However, with all of the artefacts safely transported over to a dry, secure venue, Sarah and her team quickly began planning for what had to happen next. With no inkling of how long it might take to bring JORVIK back into operation, the team started planning how to deal with school groups who had booked New Year visits to JORVIK, and to continue planning the JORVIK Viking Festival, which was only eight weeks away. Contingency plans were put in place to use York Methodist Church Hall – across the road from one of JORVIK’s sister attractions, DIG – and groups were contacted to advise of the changing arrangements. The JORVIK team also started work on pumping water out of the basement and assessing the damage.
It became evident fairly early on that a significant amount of work would be needed to restore JORVIK Viking Centre. Many of the sets were built on wooden frames, which had been contaminated by water and required replacement, whilst all of the plaster models touched by the flood water – each skilfully hand-crafted - also had to be discarded.
“Our insurers were helpful. We had policies in place to ensure that we could keep all of our staff employed during the closure, distributed around our four other York attractions or working on our educational outreach programmes – and this was crucial to us, as we have such a remarkable knowledgebase amongst these staff, they are truly irreplaceable,” comments Sarah.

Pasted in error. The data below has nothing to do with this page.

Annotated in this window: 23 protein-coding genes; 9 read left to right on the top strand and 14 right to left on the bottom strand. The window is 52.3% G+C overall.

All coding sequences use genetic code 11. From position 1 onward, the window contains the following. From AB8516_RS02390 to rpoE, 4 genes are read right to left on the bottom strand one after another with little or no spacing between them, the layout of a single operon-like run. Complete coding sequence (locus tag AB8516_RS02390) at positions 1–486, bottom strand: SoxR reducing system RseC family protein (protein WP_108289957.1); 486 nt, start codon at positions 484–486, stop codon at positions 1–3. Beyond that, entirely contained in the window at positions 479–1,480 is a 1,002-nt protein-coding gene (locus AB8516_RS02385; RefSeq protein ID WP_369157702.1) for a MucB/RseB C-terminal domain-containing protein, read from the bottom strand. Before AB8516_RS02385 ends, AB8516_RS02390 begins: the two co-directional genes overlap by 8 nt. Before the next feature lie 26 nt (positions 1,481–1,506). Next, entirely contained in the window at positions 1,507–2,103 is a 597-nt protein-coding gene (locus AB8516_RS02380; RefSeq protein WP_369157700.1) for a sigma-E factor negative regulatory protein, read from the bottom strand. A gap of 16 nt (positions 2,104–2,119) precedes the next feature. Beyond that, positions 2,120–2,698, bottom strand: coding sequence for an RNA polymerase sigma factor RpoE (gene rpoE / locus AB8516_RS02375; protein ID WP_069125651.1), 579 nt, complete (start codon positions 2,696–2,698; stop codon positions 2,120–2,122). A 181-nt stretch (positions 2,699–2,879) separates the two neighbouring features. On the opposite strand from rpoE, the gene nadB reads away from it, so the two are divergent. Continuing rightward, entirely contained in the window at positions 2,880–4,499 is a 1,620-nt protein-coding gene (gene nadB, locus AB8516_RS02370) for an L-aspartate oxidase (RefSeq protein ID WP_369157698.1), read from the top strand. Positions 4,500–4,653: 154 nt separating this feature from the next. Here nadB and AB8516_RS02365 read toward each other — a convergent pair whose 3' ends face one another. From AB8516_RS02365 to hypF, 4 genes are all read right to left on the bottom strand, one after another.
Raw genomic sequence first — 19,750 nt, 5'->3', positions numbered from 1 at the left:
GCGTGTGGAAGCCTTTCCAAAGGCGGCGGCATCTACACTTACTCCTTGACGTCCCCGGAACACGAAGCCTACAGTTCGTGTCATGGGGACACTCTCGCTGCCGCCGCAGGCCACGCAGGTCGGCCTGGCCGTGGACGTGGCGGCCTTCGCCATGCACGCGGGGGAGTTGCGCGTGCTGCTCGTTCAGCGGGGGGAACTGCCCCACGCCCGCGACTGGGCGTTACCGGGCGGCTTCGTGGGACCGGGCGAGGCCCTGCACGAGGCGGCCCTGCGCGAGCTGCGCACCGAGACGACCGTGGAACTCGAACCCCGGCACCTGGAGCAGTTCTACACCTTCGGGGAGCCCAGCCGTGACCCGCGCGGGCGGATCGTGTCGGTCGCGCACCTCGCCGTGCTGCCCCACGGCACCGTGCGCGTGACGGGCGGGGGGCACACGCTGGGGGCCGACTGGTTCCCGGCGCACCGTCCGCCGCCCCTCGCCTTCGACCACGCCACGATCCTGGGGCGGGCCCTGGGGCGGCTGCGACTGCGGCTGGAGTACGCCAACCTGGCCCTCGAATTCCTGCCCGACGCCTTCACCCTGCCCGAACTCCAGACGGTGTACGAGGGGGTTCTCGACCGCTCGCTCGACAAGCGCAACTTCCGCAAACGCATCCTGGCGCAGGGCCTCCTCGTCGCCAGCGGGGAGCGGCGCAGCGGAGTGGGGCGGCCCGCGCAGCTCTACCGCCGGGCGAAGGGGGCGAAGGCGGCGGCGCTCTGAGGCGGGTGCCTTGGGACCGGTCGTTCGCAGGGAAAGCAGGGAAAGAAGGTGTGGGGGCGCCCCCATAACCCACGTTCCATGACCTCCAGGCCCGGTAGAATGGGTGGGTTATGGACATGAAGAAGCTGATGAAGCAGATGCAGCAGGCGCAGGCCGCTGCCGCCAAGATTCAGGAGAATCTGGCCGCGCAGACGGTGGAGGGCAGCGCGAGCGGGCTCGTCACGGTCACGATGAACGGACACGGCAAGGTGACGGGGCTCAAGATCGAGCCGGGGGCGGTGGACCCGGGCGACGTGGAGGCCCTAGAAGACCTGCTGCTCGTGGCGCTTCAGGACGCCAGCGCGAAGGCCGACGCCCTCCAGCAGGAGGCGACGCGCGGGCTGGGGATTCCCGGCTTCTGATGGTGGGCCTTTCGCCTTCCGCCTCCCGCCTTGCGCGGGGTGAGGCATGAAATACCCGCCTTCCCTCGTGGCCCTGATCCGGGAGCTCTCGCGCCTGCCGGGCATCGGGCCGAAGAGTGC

Amongst the supporters were York Museums Trust, York Minster and York Theatre Royal. Each offered space to JORVIK to host some of their collections whilst the Viking Centre was closed; a way of keeping York’s Viking heritage in the public eye despite the closure. Three exhibitions were quickly assembled and continue to operate at the three venues until the New Year, when artefacts will be returned to JORVIK ahead of the re-opening.
Meanwhile, work continued on the basement attraction, with the designers of the original JORVIK and subsequent redevelopment, Rick Matthews Associates, brought in for their particular expertise and knowledge of the project
“We knew, when facing the devastation caused by the flooding, that although it was catastrophic and distressing, it also presented us with a unique opportunity to start afresh, and build a re-imagined JORVIK that would incorporate new research, interpretation and technology, that had been developed since we last refreshed JORVIK. It meant that when we re-opened, the ‘re-imagined’ JORVIK would surprise and delight visitors as we always had, and be able to attract repeat visitors, as well as new audiences, and continue to play a key role in York’s tourism portfolio,” explains Sarah.